In 2014, the Syrian government requested Moscow to supply the S-300 air defense missile systems to the Syrian army in anticipation of “a possible US attack” on Syria.

According to a source in the Kuwaiti newspaper Al Jarida, Russia received intelligence from Israel a year ago that Tehran had violated an agreement with Moscow not to pass on advanced Russian-made weaponry to the terror group Hezbollah, its proxy in Lebanon. President Putin was handed intelligence from Israel showing that Iran had supplied Hezbollah with Russian-made SA-22 surface-to-air missile systems.

According to Al Jarida, Russia confirmed this information with surveillance flights over Lebanon and Syria, using their own anti-missile radars to detect the systems which had been moved to Lebanon.

David Israel

Hezbollah Strategy: Paralyze Politics in Lebanon

Monday, September 21st, 2015

(JNi.media) A Hezbollah official said on Sunday that his party is willing to wait a thousand years for the election of a strong president—this while efforts to resolve the country’s 4-month Cabinet crisis finally looked like they were bearing fruit, YA Libnan reported.

“Whoever wants to buy time to bring us a president who is not strong is wasting the country’s time. We will wait for a thousand years in order to get a president of this type,” said the head of Hezbollah’s parliamentary bloc, MP Mohammad Raad at a ceremony in south Lebanon.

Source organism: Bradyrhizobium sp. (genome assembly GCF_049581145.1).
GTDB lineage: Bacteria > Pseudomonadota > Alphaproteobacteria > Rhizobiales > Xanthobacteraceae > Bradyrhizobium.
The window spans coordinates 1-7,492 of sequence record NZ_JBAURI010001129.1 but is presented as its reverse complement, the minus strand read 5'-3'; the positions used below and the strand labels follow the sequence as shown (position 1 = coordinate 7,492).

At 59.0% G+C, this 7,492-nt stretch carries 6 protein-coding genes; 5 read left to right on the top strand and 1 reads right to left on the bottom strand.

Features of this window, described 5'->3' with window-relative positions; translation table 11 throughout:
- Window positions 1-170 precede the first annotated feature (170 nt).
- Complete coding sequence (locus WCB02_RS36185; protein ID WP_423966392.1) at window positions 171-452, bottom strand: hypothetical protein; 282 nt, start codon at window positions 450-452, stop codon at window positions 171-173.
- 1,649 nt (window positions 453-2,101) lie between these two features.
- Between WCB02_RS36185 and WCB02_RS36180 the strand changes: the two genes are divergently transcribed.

“We want a president who is nationally chosen, we don’t want names that are circulated in the corridors of the embassies of foreign countries. Simply and honestly, we want a president who enjoys the support of his community and has a sovereign mind and a patriotic spirit,” Raad demanded.

According to YA Libnan, Hezbollah officially backs the candidacy of General Michel Aoun, leader of the Free Patriotic Movement (FPM), the largest party in the Christian half of parliament. But Aoun is far from appealing to Hezbollah.

As Prime Minister, Aoun declared “The Liberation War” against the Syrian Occupation in March 1989. In October 1990, the Syrian Army invaded Beirut killing hundreds of unarmed soldiers and civilians. General Aoun fled to France. He returned to Lebanon in 2005, eleven days after the withdrawal of Syrian troops. In 2006, as head of the FPM, he signed a Memorandum of Understanding with Hezbollah.